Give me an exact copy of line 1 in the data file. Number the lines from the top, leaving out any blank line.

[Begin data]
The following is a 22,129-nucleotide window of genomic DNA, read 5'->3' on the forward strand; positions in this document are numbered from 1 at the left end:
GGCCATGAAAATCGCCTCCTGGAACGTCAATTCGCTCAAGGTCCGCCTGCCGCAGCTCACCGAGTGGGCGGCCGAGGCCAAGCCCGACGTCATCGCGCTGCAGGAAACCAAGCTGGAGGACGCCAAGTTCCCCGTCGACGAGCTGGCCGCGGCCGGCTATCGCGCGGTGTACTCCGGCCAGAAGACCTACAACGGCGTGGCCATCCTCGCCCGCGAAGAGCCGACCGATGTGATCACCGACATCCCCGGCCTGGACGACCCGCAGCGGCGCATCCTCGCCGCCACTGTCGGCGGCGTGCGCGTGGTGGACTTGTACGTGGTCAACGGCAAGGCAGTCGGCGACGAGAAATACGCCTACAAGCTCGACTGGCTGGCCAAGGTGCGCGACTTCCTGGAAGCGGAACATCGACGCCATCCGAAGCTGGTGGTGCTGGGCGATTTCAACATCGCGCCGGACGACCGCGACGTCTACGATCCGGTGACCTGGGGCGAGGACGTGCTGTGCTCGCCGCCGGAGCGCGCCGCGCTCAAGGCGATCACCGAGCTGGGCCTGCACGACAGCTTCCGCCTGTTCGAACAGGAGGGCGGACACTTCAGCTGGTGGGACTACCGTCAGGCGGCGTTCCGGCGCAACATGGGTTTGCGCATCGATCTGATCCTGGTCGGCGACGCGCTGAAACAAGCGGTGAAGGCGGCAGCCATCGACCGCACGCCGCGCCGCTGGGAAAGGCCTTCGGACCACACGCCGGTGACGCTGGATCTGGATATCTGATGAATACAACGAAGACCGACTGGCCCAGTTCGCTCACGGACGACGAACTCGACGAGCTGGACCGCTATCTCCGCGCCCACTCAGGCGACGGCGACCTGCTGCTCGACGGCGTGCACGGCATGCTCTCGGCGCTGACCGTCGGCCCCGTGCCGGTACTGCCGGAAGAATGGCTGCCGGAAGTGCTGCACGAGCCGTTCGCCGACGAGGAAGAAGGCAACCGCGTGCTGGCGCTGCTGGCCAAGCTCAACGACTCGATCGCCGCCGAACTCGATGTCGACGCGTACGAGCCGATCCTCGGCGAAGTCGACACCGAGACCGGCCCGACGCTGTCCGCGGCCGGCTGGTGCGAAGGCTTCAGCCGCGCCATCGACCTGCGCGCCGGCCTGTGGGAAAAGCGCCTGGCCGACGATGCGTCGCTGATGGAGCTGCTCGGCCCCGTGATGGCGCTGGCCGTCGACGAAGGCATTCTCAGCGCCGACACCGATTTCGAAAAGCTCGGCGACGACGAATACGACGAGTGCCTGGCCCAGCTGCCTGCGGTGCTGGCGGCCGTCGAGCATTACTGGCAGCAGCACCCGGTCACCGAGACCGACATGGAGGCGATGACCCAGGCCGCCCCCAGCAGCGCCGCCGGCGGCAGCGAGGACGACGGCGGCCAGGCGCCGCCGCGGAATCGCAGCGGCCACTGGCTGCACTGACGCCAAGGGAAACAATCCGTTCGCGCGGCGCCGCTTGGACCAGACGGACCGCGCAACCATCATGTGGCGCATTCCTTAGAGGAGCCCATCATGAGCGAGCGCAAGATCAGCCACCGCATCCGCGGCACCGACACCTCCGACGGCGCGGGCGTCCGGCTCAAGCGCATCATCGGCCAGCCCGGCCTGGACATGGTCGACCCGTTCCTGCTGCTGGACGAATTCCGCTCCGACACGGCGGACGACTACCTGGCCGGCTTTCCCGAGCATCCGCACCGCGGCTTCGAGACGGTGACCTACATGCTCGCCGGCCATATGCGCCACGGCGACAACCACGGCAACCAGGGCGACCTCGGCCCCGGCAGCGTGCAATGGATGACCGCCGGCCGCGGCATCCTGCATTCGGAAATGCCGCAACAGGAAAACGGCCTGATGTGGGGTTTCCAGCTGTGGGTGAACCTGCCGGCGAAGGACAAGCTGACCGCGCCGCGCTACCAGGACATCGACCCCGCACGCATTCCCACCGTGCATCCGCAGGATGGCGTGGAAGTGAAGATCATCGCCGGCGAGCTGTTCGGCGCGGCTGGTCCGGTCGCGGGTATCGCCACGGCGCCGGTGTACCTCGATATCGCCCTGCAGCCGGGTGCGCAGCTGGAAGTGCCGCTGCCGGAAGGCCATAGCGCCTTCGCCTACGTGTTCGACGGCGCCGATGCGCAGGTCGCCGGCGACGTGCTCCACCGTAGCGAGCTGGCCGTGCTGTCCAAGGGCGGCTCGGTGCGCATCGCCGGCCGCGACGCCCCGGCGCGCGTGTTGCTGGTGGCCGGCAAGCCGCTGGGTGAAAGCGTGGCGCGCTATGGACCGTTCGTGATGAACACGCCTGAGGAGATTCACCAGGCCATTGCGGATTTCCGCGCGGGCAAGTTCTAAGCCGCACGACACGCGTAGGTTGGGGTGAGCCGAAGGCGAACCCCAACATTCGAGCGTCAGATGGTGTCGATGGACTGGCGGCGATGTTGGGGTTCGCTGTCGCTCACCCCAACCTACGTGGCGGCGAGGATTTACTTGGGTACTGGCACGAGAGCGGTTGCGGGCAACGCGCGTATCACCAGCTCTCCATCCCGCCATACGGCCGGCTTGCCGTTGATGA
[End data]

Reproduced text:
The following is a 22,129-nucleotide window of genomic DNA, read 5'->3' on the forward strand; positions in this document are numbered from 1 at the left end: